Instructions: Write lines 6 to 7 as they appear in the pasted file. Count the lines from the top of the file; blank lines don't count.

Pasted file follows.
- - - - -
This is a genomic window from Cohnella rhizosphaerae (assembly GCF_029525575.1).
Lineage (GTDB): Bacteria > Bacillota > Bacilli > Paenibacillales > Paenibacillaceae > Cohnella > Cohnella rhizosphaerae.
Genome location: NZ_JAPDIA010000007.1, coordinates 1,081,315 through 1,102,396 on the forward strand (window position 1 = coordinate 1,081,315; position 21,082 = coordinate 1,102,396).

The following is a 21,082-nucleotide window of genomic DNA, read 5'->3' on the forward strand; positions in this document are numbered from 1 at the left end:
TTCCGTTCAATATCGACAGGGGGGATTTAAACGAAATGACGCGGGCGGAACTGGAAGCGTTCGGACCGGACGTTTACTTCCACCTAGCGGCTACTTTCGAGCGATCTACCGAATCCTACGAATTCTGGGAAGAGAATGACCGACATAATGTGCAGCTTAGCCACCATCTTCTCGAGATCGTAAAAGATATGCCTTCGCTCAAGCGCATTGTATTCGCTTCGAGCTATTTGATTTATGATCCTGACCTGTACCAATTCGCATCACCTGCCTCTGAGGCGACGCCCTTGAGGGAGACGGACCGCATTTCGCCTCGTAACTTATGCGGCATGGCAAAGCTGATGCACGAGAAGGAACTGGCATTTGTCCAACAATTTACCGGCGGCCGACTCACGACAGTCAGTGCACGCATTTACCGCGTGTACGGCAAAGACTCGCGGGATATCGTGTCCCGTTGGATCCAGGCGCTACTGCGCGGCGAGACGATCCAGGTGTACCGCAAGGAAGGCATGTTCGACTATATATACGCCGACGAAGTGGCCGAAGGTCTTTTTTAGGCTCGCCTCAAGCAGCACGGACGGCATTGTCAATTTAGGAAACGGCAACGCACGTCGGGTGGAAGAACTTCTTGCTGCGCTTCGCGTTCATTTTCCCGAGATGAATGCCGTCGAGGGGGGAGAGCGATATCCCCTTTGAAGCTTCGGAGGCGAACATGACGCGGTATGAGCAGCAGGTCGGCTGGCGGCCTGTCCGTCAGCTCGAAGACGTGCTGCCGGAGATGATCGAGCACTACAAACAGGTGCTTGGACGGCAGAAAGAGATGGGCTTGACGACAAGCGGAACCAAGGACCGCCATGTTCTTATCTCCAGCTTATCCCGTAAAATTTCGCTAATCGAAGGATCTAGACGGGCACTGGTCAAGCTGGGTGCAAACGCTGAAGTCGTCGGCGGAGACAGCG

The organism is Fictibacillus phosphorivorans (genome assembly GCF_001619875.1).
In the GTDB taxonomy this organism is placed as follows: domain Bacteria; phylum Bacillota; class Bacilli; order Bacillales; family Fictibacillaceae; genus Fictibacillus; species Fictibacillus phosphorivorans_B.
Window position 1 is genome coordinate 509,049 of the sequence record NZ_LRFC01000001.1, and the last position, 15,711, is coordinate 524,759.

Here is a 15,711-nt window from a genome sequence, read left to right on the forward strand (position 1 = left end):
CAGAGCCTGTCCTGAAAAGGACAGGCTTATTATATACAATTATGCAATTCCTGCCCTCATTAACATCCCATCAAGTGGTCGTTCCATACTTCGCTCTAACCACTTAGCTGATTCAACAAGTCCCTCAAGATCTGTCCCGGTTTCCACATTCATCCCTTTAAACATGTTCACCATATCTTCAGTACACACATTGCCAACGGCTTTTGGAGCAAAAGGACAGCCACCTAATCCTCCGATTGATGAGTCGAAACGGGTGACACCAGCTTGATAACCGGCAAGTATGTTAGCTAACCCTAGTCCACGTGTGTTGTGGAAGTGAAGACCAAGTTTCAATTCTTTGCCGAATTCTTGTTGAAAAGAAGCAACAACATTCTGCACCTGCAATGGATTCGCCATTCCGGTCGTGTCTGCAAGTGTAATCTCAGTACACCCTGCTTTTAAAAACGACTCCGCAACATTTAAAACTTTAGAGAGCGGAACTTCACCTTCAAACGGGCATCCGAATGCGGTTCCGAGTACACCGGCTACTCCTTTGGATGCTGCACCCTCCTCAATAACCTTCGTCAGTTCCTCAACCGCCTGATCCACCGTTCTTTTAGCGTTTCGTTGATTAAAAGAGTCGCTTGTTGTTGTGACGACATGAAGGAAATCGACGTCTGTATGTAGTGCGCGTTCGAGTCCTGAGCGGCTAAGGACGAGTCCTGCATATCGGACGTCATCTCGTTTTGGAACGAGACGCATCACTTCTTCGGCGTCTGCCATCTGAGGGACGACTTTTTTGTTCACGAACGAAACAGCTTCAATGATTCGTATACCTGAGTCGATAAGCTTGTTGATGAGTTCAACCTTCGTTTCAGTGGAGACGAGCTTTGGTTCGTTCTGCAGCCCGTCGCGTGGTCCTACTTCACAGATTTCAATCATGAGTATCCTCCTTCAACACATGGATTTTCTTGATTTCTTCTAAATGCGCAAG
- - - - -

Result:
The organism is Fictibacillus phosphorivorans (genome assembly GCF_001619875.1).
In the GTDB taxonomy this organism is placed as follows: domain Bacteria; phylum Bacillota; class Bacilli; order Bacillales; family Fictibacillaceae; genus Fictibacillus; species Fictibacillus phosphorivorans_B.